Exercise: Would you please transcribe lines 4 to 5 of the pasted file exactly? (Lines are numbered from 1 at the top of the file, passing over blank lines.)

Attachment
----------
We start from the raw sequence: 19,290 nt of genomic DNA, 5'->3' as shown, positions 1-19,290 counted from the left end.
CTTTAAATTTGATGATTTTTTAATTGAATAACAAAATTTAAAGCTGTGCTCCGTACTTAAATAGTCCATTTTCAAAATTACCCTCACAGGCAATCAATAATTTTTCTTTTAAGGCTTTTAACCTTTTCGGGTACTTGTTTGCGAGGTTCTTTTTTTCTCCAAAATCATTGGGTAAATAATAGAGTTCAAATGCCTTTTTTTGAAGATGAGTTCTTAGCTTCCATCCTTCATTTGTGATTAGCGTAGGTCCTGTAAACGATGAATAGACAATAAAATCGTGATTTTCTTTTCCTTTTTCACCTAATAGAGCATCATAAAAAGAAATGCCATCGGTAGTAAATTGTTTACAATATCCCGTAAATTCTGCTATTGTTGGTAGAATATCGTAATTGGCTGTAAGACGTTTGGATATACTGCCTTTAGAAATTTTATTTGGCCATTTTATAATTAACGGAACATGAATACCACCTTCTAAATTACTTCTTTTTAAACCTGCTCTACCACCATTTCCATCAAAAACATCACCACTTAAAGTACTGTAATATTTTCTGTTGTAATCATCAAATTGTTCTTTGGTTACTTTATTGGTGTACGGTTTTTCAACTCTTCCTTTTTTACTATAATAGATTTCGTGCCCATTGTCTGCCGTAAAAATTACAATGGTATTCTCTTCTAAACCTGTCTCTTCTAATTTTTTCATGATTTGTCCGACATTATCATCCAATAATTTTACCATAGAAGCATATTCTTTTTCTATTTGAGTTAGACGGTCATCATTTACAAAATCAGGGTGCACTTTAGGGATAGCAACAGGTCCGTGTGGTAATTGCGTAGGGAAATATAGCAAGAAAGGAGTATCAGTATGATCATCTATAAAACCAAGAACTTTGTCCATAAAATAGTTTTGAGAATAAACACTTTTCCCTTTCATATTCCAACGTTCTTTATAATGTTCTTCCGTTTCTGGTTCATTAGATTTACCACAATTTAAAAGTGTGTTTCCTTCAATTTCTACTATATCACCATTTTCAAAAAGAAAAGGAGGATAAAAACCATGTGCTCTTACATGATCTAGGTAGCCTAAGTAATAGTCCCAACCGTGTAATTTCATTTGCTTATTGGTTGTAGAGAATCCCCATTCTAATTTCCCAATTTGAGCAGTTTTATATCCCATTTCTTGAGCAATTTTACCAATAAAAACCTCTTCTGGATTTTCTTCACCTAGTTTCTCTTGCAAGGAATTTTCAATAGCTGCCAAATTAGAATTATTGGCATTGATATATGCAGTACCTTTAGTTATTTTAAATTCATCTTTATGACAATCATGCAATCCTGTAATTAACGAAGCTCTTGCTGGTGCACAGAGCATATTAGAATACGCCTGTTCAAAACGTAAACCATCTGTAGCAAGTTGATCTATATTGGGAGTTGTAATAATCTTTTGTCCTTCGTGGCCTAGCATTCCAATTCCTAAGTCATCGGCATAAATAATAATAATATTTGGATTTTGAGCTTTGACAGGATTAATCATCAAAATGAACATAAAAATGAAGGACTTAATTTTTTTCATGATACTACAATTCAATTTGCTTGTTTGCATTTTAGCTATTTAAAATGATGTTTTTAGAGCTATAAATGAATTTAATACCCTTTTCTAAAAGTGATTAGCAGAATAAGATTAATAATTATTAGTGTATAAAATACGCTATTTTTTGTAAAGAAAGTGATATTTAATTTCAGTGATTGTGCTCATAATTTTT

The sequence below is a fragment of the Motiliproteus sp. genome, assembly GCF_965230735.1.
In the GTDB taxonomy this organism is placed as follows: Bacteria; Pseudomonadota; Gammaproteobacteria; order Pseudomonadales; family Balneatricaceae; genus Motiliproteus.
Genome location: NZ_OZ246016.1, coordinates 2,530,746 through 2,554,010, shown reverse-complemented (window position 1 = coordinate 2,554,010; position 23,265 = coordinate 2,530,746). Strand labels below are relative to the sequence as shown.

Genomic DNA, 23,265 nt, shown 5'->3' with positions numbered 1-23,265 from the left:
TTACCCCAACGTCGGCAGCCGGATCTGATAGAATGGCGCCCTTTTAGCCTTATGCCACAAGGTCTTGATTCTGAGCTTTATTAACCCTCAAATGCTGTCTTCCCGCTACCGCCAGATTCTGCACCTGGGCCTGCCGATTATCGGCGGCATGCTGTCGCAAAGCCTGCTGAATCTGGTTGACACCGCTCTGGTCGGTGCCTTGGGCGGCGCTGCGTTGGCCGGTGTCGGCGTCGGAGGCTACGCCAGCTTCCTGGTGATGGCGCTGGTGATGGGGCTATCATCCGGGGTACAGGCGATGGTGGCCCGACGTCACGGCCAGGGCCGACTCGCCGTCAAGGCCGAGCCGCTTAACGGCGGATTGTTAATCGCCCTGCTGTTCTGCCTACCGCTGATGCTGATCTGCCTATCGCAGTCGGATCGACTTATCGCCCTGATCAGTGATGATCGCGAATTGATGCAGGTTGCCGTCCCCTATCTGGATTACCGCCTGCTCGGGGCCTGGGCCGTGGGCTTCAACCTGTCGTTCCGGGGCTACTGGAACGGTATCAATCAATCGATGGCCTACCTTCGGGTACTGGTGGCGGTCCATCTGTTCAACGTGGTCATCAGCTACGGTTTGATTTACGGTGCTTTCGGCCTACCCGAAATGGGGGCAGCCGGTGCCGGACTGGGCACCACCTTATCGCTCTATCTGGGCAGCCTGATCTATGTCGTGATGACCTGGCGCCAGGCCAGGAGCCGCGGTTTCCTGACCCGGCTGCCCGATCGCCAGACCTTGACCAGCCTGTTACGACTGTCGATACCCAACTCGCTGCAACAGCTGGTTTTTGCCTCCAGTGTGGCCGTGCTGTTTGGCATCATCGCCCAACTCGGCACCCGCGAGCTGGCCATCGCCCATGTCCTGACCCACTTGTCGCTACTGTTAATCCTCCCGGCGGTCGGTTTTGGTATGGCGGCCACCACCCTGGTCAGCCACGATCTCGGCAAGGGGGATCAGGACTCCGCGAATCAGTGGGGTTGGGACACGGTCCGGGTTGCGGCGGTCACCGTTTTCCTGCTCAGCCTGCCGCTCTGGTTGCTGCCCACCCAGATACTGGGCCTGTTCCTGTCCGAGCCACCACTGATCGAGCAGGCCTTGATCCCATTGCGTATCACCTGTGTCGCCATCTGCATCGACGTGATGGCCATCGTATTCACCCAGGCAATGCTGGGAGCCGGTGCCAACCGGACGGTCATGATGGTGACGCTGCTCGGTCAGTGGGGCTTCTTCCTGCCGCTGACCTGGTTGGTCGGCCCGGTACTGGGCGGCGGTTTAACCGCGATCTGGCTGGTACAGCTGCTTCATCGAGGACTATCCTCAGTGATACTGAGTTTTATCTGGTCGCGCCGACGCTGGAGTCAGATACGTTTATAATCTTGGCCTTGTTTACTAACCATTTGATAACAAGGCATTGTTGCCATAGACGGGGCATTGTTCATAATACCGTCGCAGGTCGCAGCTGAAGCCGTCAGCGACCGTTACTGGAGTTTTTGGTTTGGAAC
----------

In the GTDB taxonomy this organism is placed as follows: Bacteria; Pseudomonadota; Gammaproteobacteria; order Pseudomonadales; family Balneatricaceae; genus Motiliproteus.
Genome location: NZ_OZ246016.1, coordinates 2,530,746 through 2,554,010, shown reverse-complemented (window position 1 = coordinate 2,554,010; position 23,265 = coordinate 2,530,746). Strand labels below are relative to the sequence as shown.